The Russian government should use the National Wealth Fund to support large-scale projects that change people’s lives, Prime Minister Dmitry Medvedev said in the State Duma 9lower house of parliament) on Tuesday.
“We are obliged to maintain the largest projects that change lives of people in the North, in the Far East and Siberia. Such projects receive support from the National Wealth Fund,” he said.
Three-year budget planning
Russia will return to three-year budget planning, Medvedev went on to say.
“We are returning to three-year planning. This provides us with more clear vision of prospects,” Medvedev said.
Government will not propose budget amendments during spring session
Accordinng to Medvedev, the Russian government will not make amendments to the budget during the spring session.
“We’ve managed to avoid adjusting the 2016 budget, although at the beginning of the year such a move looked inevitable,” he said. “We will not propose budget amendments during the spring session.”
The two tasks were addressed in parallel with the need for keeping the budget deficit within sensible limits, stabilizing the situation on the financial market and controlling inflation. According to his estimates, the 2015 budget deficit was within an acceptable 2.4% of the GDP, 50% below the crisis level of 2009.
“We will maintain the budget deficit at an economically safe level further on,” Medvedev promised. “Recapitalization of lending institutions has stabilized the operation of banks. Deposits outflow has been reversed into influx. Banks have been increasing lending to the economy, although not at a pace we need.”
Share of non-oil revenues in budget rises to 60%
The prime minister pointed out that the share of non-oil budget revenues had risen to 60%.
“The structure of our budget revenues has changed. The share of non-oil budget revenues, not related to the sales of oil and gas totals around 60%,” the official said. “For the most part, it is connected with the decline of energy prices. At the same time, the measures that we have taken, worked,” he added.
Russian government won’t increase taxes until 2018
Medvedev noted the government plans to maintain the current size of taxes for the next two years.
“Today, when the price of oil has fallen, there is a temptation to increase budget revenues by raising taxes, but our position is fundamentally different. We don’t plan to increase taxes until 2018,” the Prime Minister said when presenting a report in the State Duma (lower house of parliament).
“Nobody needs the return of salaries in envelopes (unofficial salaries which imply tax evasion -TASS) and an increase in capital outflow,” he added.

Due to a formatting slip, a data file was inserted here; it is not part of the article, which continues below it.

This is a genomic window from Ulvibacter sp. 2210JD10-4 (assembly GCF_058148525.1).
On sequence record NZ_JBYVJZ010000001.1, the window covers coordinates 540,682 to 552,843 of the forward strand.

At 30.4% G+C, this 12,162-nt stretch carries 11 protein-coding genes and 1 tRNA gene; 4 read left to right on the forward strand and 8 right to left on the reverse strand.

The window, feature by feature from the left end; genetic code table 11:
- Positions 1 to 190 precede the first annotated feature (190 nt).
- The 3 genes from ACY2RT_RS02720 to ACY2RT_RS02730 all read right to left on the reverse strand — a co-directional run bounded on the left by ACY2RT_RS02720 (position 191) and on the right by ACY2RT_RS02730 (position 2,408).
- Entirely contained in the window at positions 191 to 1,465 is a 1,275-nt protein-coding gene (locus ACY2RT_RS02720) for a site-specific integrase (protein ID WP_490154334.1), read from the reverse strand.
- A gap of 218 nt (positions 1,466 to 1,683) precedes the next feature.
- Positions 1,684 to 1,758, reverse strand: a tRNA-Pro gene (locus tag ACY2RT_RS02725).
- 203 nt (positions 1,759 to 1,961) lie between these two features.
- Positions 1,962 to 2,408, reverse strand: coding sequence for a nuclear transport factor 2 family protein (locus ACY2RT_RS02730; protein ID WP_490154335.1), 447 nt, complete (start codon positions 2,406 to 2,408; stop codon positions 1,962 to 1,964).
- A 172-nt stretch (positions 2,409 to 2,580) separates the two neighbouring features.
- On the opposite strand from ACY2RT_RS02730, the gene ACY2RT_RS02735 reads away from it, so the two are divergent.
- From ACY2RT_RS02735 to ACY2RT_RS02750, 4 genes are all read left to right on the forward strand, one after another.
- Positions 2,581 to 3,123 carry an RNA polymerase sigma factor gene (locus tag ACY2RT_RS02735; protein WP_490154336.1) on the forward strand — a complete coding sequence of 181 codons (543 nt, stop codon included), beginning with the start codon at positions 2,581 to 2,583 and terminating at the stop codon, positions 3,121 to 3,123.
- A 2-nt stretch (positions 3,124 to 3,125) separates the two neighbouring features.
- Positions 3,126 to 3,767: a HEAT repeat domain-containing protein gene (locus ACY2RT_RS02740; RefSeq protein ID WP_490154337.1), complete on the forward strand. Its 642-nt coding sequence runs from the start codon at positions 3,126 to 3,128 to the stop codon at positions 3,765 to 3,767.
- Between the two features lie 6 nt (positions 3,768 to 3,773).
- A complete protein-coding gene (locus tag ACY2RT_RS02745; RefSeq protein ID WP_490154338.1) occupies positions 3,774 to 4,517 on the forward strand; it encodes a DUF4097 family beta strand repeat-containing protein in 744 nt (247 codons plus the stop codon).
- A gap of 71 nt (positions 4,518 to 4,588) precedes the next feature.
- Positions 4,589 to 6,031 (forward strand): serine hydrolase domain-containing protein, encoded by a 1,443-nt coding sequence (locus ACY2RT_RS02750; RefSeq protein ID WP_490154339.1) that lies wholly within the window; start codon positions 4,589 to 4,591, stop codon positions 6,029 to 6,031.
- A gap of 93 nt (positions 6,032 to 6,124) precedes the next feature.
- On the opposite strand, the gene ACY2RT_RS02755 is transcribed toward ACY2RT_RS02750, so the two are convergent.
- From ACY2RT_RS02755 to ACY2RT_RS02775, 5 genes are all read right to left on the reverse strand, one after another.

Speaking about expectations of businesses, Medvedev mentioned predictability of the government’s actions in particular in terms of tax policy.
“Businesses simply want the state not to hamper their work and not to bother them with checks,” he said.
According to Medvedev, by now the government had managed to remove many of state regulation barriers.
“We worked on the “roadmaps “of the National business initiative, simplified procedures in construction sector, registration of property rights, connection to power grids, in tax and customs administration,” the Prime Minister said.
Russia has shown steady progress in the rankings that evaluate the business environment,” he said.
For example, in several years, Russia has moved up from 120th to 51st position in the World Bank’s “Doing Business” (Doing Business) rating, Medvedev said.
Oil prices collapse shocked Russian economy
According to the head of government, the oil prices collapse heavily shocked the Russian economy.
“Several adverse factors at once strongly impacted our economy,” the Prime Minister said. “Low prices for oil and other commodities” is the first among them, he said. “The point is in the speed of collapse and not merely in the depth of their decline – oil prices declined nearly a half in six months; this is an unprecedented record,” Medvedev added.
“Not a single economy is capable of quickly adapting to such a dramatic decline of export value,’ Medvedev said. “It heavily shocked the Russian economy also,” he added.
The “outside sanction pressure” was also a negative factor, Medvedev said. “The door to a significant portion of international credit resources and the modern technologies market is still closed for Russia,’ he added.
The factor of “instability and poor predictability of global markets more and more subdued to political laws instead of economic ones” also played its role, Medvedev said.